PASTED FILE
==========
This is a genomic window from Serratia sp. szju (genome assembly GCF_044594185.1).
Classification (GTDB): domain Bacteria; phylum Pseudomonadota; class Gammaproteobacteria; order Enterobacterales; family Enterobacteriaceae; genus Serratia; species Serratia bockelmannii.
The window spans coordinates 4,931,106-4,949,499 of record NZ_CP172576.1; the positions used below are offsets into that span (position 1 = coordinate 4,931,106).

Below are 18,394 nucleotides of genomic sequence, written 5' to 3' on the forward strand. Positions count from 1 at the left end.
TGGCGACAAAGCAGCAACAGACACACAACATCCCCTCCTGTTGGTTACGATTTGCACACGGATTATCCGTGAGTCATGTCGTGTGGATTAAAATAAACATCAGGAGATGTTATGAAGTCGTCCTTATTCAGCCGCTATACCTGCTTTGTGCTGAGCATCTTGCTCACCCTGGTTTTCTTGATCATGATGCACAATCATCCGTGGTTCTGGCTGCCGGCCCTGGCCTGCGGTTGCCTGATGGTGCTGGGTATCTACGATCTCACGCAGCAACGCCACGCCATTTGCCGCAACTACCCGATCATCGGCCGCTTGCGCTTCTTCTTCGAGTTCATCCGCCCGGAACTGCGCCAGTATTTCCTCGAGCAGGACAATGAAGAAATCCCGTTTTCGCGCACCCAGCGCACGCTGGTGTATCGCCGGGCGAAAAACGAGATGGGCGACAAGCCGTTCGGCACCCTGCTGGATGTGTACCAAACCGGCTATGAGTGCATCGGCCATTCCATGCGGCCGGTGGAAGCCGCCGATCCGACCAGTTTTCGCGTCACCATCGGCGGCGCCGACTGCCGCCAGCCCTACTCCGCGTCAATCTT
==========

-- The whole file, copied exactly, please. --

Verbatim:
This is a genomic window from Serratia sp. szju (genome assembly GCF_044594185.1).
Classification (GTDB): domain Bacteria; phylum Pseudomonadota; class Gammaproteobacteria; order Enterobacterales; family Enterobacteriaceae; genus Serratia; species Serratia bockelmannii.
The window spans coordinates 4,931,106-4,949,499 of record NZ_CP172576.1; the positions used below are offsets into that span (position 1 = coordinate 4,931,106).

Below are 18,394 nucleotides of genomic sequence, written 5' to 3' on the forward strand. Positions count from 1 at the left end.
TGGCGACAAAGCAGCAACAGACACACAACATCCCCTCCTGTTGGTTACGATTTGCACACGGATTATCCGTGAGTCATGTCGTGTGGATTAAAATAAACATCAGGAGATGTTATGAAGTCGTCCTTATTCAGCCGCTATACCTGCTTTGTGCTGAGCATCTTGCTCACCCTGGTTTTCTTGATCATGATGCACAATCATCCGTGGTTCTGGCTGCCGGCCCTGGCCTGCGGTTGCCTGATGGTGCTGGGTATCTACGATCTCACGCAGCAACGCCACGCCATTTGCCGCAACTACCCGATCATCGGCCGCTTGCGCTTCTTCTTCGAGTTCATCCGCCCGGAACTGCGCCAGTATTTCCTCGAGCAGGACAATGAAGAAATCCCGTTTTCGCGCACCCAGCGCACGCTGGTGTATCGCCGGGCGAAAAACGAGATGGGCGACAAGCCGTTCGGCACCCTGCTGGATGTGTACCAAACCGGCTATGAGTGCATCGGCCATTCCATGCGGCCGGTGGAAGCCGCCGATCCGACCAGTTTTCGCGTCACCATCGGCGGCGCCGACTGCCGCCAGCCCTACTCCGCGTCAATCTT